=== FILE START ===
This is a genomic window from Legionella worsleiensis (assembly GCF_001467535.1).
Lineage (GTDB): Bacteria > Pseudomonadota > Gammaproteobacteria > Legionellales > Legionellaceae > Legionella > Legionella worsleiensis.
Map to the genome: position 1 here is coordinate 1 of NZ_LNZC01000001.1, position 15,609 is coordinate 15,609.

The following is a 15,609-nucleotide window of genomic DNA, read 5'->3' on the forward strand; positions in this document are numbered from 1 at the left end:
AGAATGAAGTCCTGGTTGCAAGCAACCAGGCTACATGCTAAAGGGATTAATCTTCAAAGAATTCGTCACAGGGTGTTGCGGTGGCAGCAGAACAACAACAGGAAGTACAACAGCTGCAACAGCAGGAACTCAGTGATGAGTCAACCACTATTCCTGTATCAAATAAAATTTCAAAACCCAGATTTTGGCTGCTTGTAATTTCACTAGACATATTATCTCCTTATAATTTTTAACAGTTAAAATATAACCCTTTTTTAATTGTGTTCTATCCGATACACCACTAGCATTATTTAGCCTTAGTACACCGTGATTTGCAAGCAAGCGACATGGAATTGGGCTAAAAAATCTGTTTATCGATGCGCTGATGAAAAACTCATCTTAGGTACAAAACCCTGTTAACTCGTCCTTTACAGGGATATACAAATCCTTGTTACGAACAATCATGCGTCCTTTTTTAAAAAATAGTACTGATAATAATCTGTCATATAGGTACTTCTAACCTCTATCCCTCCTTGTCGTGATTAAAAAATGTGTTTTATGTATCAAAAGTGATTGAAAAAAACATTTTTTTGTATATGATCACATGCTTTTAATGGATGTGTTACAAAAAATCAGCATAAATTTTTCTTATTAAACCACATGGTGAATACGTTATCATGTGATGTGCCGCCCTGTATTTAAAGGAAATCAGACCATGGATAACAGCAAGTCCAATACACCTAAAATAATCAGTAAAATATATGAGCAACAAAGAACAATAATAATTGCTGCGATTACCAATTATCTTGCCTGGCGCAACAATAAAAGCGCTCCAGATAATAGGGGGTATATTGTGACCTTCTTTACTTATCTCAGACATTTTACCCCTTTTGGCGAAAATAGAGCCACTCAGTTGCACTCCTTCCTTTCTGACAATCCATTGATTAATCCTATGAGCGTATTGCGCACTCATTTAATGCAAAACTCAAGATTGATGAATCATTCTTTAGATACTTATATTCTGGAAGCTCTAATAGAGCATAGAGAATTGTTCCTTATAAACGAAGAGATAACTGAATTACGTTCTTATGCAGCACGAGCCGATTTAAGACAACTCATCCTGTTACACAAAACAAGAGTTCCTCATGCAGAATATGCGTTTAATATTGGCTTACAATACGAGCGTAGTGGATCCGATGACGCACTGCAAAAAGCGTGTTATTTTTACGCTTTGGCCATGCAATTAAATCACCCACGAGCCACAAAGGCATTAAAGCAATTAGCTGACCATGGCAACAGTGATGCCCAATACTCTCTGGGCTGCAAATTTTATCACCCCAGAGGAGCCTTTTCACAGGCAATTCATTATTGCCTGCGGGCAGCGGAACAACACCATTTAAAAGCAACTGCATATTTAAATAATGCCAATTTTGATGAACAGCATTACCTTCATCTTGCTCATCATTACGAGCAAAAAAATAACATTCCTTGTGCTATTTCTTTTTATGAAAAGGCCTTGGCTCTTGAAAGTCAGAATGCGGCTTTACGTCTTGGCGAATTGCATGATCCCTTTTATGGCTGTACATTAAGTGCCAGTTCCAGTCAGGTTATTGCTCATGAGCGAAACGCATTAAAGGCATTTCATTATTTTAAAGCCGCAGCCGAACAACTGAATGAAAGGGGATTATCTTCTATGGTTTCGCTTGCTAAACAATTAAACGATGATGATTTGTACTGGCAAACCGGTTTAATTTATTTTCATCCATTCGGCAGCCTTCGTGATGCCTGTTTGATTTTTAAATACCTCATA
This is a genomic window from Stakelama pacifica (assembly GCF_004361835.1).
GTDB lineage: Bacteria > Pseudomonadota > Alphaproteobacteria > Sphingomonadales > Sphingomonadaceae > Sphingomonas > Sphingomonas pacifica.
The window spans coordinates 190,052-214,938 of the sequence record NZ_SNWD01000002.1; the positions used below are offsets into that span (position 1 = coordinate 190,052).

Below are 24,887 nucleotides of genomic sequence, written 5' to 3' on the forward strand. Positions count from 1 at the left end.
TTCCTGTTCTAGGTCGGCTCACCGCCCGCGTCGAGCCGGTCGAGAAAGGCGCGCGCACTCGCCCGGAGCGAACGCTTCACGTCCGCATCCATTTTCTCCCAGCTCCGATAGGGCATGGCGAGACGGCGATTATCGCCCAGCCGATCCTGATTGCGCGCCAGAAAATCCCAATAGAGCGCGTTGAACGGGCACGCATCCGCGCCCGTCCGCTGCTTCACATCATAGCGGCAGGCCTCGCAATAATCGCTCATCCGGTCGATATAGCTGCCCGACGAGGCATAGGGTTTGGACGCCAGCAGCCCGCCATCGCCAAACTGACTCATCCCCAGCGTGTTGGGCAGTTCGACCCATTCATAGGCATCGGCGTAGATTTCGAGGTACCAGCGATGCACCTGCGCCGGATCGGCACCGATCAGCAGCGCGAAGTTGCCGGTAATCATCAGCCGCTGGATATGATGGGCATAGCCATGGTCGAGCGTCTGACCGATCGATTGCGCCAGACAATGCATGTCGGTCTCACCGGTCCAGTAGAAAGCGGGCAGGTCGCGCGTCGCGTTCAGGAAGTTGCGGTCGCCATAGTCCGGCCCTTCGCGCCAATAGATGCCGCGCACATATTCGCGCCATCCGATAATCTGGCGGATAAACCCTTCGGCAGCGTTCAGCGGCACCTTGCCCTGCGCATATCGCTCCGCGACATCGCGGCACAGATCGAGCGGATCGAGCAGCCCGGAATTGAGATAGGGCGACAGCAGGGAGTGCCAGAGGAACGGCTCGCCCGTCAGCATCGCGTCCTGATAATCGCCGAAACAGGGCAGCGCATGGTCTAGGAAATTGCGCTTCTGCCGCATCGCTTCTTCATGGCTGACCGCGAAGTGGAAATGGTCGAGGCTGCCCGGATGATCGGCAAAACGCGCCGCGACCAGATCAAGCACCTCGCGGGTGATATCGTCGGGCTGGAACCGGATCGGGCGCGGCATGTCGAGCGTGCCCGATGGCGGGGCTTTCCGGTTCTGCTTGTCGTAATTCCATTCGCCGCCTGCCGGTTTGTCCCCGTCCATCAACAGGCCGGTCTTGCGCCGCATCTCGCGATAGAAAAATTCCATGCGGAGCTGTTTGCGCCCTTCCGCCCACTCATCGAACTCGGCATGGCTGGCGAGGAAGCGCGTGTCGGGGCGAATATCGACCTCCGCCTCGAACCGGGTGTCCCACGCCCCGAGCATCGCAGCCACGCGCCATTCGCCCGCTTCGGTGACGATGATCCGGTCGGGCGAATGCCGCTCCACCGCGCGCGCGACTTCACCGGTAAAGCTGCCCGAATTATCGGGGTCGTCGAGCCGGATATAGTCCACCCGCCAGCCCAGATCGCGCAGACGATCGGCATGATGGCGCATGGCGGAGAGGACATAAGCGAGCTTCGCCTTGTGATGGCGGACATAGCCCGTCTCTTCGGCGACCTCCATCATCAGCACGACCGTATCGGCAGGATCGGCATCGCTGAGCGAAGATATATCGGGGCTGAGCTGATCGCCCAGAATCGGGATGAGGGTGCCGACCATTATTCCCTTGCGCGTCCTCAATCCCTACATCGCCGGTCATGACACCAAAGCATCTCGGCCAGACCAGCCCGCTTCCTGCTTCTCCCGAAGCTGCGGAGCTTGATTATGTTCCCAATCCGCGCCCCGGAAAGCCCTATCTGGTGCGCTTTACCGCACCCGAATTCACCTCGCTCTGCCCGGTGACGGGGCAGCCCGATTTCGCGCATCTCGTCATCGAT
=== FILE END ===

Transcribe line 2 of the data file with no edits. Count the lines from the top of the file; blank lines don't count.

Lineage (GTDB): Bacteria > Pseudomonadota > Gammaproteobacteria > Legionellales > Legionellaceae > Legionella > Legionella worsleiensis.